Credits: Tiger Nation 


Vijaya – Death of the one-eyed princess. The post mortem by Kay Tiwari

Vijaya, only two montsh ago with her three youngsters (c) Shivang Mehta
Vijaya, only two montsh ago with her three youngsters (c) Shivang Mehta

Since the monsoon began in Bandhavgarh there has been nothing but bad news. In Milchaini a young male was found dead after a fight with a stronger tiger – but reported to have been killed by an elephant sent out to report on its condition. Then reports of maneaters in Khitauli and the heated debatesabout what do about this thorny problem. And now the astonishing news that Vijaya (better known as Kankatti) is dead.

Her body was discovered on the morning of the 6th August lying near the MPT compound. She was partially decomposed and torn open on the left rear flank. It appeared the tigress had died two or three days previously and her body had lain undiscovered. The day before it had rained heavily all day and much flooding had occurred with the Chukradhara stream higher than we have ever seen it. This would certainly not have helped in identifying the course of death and had possibly washed the body into its present position. However, it has been reported that there were bite marks on the body and wounds. One side the right flank was identifiable and confirmed the body was indeed that of the tigress Vijaya. It is thought now that she had died from loss of blood after a tremendous fight.

As we had all known her, she was barve and ferocious fighter and would have fought to the end, but with which opponent we will probably never know.

What about her 4 month old cubs?


Naturally, since her discovery and resultant Hindu cremation,  the search has been on to find the cubs or at least determine their present condition. Sadly this very afternoon two were discovered dead near the remains of a chital kill. The third was seen nearby and I believe has been captured or surrounded by fencing. What will happen to this single cub is unsure as a compound in Jhorjhora may be a very poor and lonely existence for such a youngster, now only 4 months old. The dice are stacked again its survival.

Who is the culprit?


Somanshu, Vijaya's son in Chakradhara. Surely he is not to blame! (c) 2014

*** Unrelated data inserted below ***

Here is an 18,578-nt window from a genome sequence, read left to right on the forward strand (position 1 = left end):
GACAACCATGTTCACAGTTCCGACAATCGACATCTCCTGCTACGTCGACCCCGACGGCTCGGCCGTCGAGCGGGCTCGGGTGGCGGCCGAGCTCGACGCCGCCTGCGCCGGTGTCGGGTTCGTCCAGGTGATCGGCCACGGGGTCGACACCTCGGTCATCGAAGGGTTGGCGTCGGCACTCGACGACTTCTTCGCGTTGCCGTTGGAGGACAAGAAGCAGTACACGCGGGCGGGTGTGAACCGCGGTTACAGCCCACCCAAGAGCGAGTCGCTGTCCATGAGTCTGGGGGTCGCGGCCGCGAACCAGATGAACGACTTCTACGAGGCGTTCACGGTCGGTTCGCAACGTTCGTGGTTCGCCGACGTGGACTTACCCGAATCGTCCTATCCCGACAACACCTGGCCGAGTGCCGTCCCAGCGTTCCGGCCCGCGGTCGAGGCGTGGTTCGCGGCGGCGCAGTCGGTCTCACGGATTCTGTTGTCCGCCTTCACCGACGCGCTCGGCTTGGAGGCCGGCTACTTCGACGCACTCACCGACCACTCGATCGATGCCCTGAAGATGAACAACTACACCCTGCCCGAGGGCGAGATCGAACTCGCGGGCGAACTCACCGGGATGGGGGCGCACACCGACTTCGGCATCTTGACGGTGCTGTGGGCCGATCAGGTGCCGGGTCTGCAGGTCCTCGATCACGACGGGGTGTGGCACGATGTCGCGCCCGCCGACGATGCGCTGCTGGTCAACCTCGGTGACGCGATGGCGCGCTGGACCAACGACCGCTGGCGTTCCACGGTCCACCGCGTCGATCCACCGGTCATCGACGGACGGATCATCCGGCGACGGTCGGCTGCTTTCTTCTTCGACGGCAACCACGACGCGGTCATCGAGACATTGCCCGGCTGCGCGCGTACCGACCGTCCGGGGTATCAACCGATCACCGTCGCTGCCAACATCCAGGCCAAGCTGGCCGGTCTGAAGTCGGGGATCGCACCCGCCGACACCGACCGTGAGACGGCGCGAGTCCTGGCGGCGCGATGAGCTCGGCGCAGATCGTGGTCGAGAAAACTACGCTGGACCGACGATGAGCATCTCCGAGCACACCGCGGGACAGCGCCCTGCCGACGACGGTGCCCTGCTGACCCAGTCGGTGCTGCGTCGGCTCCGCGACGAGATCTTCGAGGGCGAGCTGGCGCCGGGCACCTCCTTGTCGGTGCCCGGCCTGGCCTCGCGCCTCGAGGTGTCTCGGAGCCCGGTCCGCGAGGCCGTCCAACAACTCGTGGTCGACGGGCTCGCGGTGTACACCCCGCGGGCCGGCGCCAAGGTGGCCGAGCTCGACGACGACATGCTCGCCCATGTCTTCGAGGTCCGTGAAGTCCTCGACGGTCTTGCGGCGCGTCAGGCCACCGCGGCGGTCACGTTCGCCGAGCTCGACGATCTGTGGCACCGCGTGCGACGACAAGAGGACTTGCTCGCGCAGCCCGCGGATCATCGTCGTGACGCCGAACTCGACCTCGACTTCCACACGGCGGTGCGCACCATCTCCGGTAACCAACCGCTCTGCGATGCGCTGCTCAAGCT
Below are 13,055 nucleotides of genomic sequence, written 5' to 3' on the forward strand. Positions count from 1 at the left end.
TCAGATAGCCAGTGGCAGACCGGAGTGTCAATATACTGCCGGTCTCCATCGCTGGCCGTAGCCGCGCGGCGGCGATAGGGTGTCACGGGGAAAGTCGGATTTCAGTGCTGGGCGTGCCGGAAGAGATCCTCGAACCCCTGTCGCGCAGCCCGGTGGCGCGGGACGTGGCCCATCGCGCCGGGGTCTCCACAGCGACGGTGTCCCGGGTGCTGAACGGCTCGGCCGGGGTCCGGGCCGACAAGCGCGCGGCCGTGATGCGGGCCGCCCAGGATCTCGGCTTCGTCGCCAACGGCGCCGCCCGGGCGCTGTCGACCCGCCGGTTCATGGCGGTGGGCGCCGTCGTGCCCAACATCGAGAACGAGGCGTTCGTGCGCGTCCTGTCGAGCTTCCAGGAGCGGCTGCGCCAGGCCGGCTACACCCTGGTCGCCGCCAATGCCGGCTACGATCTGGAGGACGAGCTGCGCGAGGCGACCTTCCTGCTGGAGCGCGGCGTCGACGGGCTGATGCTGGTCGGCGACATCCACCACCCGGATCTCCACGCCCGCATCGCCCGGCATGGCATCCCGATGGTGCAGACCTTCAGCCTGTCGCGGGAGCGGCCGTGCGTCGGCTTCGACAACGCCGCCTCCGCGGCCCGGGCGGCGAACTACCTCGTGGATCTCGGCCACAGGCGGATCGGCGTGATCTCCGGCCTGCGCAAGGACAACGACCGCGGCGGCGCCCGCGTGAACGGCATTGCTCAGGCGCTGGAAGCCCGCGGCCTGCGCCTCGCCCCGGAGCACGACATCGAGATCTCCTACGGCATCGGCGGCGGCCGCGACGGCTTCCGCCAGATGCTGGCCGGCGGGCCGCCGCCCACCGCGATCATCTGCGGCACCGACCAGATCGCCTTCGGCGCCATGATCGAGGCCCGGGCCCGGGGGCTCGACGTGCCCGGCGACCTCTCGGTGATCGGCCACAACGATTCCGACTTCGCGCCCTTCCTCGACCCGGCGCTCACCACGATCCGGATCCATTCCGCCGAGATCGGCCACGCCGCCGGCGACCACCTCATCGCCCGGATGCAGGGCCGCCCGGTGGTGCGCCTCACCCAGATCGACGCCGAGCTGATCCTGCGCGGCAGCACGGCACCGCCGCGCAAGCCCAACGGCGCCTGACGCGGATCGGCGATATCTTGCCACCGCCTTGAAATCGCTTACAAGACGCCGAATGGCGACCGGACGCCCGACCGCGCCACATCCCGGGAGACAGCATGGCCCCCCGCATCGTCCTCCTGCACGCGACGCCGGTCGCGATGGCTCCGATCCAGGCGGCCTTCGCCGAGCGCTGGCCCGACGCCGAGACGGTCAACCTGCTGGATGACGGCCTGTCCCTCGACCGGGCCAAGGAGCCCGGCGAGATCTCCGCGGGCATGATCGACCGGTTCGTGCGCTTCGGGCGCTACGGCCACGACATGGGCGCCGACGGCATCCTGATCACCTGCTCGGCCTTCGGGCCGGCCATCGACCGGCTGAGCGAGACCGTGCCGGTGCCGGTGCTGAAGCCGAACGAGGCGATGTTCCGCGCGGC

Somanshu, Vijaya’s son in Chakradhara. Surely he is not to blame! (c) 2014

It is hard to say?  There are several young males in the area including her son, Somanshu and Ondrilla’s now two year old cubs, but I would doubt these have the strength to overcome this fiesty tigress. Then there is the dominant male Jobhi but he has been seen in her company so why would he choose to kill one of his females. He would certainly have the strength and power but his range covers Vijaya ‘s territory and she knows him now. This fight appears like a fight with an unknown marauder.

Could this be the work of the aggressive and unpredictable male from Magdhi that no one knows the ancestory of?  He is a dicey male that snarls at everything and is thought to be the tiger that fought in July in Milchaini. Could he have reached to Chorbehra and be challenging for space here. The Forest Dept say there is a male about but which one it is, is not at all clear. All thought it to be Jobhi but maybe another has turned up as Rahasy did last season. Indeed, has he returned to wreck havoc again?

Cold winter mornings in Vijaya's Chakradhara meadow (c) Kay Hassall Tiwari
Cold winter mornings in Vijaya’s Chakradhara meadow (c) Kay Hassall Tiwari

Once again Chakradhara, our magic meadow falls silent and is left bereft.

Will one of Vijaya’s neices relish its beauty and the harvest of its bounty and once more breathe life into the heart of this normally peaceful playground.

Credits: Tiger Nation

Vijaya reveals her new family to the world by Kay Tiwari

Vijaya and her second litter of three cubs near Jumunia in the Tala Zone. (c) Imtiaz Khan
Vijaya and her second litter of three cubs near Jumunia in the Tala Zone. (c) Imtiaz Khan

It’s several weeks now since news of Vijaya’s second litter of cubs broke when they were spotted at Gopalpur crossing the road during the searing heat of an April day, following their proud mother to the safety of a cool cave. Since then they have been seen on a few occasions and even with the presence of Jobhi. Finally they have arrived to reveal three small bungles of fun under the ever vigilant presence of their mother’s caring eye.

It is not really known when they were born exactly or who the father truly is but does Jobhi’s huge presence now in Chakradhara and Sidh Baba offer a reasonable hint of parentage? The cubs though still small, no longer have their baby blue eyes or show the cuddlesome fluffy cute bodies of new borns, but the viewing has indicted that at least one cub is male. For this family the learning curve has already begun. After the troubles of Vijaya’s first litter if all three are to survive to adulthood, they must study well.

It’s early morning in Jumunia with temperature a cool 26 degrees celcius as the sun rises slowly in the west. A half consumed chital kill lies in damp cover nearby. Vijaya killed in the night and the whole family has already feasted well. Tiny stomachs take less than a kilo of meat but Vijaya herself looks well fed, content and untroubled.  She grooms her cubs with her long rasped tongue and they lovingly gather around under her watchful gaze.